France's President Francois Hollande says he is considering a tax on smartphones, laptops and tablets to finance his country's "cultural exception."
The tax proposal was among a number of measures presented to Hollande Monday by a special culture committee after it spent nine months looking at ways to "protect the cultural exception ... in the face of digital innovation," The Guardian reported.
France's long-standing "exception culturelle" is a protective strategy under which anything considered to be of cultural value to French society is to be protected from market forces.
Those who espouse the concept often attack the spread of American films and the English language in particular.
An estimated $111 million annually from a 1 percent tax on all devices that connect to the Internet would be spent on supporting French music, images and film, the culture committee said.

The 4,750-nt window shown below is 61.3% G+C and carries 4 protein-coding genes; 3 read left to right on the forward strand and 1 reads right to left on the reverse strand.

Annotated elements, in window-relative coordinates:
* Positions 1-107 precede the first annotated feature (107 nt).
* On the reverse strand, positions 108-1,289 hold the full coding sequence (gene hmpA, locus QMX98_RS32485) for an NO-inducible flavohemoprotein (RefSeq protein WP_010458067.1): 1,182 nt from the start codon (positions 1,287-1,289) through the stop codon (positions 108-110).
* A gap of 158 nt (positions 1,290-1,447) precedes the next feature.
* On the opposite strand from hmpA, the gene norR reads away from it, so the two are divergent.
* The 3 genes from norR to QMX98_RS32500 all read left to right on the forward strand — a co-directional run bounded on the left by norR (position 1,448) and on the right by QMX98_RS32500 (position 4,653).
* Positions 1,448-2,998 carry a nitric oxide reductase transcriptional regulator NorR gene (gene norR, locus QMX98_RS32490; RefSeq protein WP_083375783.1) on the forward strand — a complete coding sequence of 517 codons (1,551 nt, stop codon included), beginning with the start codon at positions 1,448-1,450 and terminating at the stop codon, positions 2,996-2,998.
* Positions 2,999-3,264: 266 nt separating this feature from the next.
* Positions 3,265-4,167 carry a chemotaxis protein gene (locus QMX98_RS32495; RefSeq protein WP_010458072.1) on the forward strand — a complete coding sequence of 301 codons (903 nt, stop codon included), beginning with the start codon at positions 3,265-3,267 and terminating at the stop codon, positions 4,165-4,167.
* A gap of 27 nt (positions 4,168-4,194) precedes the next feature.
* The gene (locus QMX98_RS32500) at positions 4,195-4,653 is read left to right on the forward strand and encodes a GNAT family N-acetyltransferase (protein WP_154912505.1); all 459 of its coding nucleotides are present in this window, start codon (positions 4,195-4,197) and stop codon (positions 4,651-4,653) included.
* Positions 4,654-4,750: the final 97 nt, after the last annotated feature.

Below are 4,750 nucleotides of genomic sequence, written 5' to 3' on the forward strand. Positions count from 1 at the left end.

"The cultural exception is a battle for France and defending and adapting also contributes to growth and employment," Aurelie Filippetti, the culture minister, said.
Smartphone and tablet manufacturers should pay in an "absolutely minimal way ... part of the proceeds of their sales in favor of the creators," she said.
French consumers purchased 13.5 million smartphones, 3.6 million tablets and 4.5 million laptop computers last year.